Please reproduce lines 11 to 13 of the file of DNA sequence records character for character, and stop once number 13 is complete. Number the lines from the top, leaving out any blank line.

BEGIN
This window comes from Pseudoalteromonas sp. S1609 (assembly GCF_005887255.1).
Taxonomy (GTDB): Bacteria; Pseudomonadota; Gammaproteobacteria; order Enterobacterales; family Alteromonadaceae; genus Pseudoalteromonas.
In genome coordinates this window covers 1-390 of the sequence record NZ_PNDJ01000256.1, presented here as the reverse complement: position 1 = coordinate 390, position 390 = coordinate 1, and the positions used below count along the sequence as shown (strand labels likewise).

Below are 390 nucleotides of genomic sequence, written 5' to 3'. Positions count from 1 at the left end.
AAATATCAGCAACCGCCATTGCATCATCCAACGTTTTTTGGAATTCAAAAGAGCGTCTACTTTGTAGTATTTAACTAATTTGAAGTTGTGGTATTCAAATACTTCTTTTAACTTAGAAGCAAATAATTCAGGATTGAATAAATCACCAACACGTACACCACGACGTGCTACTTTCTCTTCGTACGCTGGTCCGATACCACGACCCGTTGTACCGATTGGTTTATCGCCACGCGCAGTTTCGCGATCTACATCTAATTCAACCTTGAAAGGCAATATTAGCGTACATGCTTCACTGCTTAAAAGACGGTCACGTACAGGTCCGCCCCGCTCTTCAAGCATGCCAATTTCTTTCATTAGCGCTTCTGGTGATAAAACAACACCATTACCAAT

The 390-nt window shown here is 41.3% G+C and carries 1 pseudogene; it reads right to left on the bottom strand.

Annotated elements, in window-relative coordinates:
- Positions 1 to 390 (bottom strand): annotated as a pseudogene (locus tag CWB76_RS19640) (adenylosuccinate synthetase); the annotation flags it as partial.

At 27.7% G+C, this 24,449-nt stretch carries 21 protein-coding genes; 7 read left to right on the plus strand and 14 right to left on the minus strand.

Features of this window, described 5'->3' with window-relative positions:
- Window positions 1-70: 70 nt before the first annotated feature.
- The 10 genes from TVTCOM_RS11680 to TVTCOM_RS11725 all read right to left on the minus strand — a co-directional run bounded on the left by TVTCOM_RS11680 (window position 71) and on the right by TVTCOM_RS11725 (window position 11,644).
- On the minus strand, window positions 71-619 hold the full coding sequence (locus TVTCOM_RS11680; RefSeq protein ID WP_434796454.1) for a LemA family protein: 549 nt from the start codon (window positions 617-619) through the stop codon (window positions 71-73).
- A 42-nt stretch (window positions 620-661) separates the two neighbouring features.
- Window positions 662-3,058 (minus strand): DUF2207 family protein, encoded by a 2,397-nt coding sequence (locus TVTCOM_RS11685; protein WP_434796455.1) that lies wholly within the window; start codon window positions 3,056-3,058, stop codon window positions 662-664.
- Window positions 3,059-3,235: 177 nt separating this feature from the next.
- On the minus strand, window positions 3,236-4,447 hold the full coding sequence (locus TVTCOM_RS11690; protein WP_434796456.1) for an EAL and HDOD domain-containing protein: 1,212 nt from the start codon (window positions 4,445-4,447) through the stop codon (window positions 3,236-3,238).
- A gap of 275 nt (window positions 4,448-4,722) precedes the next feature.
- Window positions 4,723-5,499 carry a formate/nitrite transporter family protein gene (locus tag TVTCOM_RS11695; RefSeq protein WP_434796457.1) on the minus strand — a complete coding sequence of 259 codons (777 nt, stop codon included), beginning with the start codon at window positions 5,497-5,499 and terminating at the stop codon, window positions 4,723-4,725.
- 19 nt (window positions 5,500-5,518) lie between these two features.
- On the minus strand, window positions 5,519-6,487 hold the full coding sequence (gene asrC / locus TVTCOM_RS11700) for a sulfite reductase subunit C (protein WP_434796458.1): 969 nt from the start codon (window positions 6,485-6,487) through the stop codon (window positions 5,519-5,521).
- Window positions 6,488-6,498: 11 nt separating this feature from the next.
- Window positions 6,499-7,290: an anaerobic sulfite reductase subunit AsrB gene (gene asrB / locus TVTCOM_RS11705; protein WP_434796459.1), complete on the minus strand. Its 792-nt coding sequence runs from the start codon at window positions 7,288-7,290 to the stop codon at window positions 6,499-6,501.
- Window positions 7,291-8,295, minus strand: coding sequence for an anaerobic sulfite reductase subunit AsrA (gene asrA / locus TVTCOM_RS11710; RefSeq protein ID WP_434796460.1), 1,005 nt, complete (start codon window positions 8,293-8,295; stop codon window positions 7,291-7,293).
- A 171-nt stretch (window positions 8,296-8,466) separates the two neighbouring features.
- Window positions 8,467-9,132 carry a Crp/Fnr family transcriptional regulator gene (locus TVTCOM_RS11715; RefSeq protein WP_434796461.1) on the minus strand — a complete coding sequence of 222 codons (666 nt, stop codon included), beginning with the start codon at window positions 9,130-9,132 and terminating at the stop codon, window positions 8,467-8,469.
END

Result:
- Window positions 1-70: 70 nt before the first annotated feature.
- The 10 genes from TVTCOM_RS11680 to TVTCOM_RS11725 all read right to left on the minus strand — a co-directional run bounded on the left by TVTCOM_RS11680 (window position 71) and on the right by TVTCOM_RS11725 (window position 11,644).
- On the minus strand, window positions 71-619 hold the full coding sequence (locus TVTCOM_RS11680; RefSeq protein ID WP_434796454.1) for a LemA family protein: 549 nt from the start codon (window positions 617-619) through the stop codon (window positions 71-73).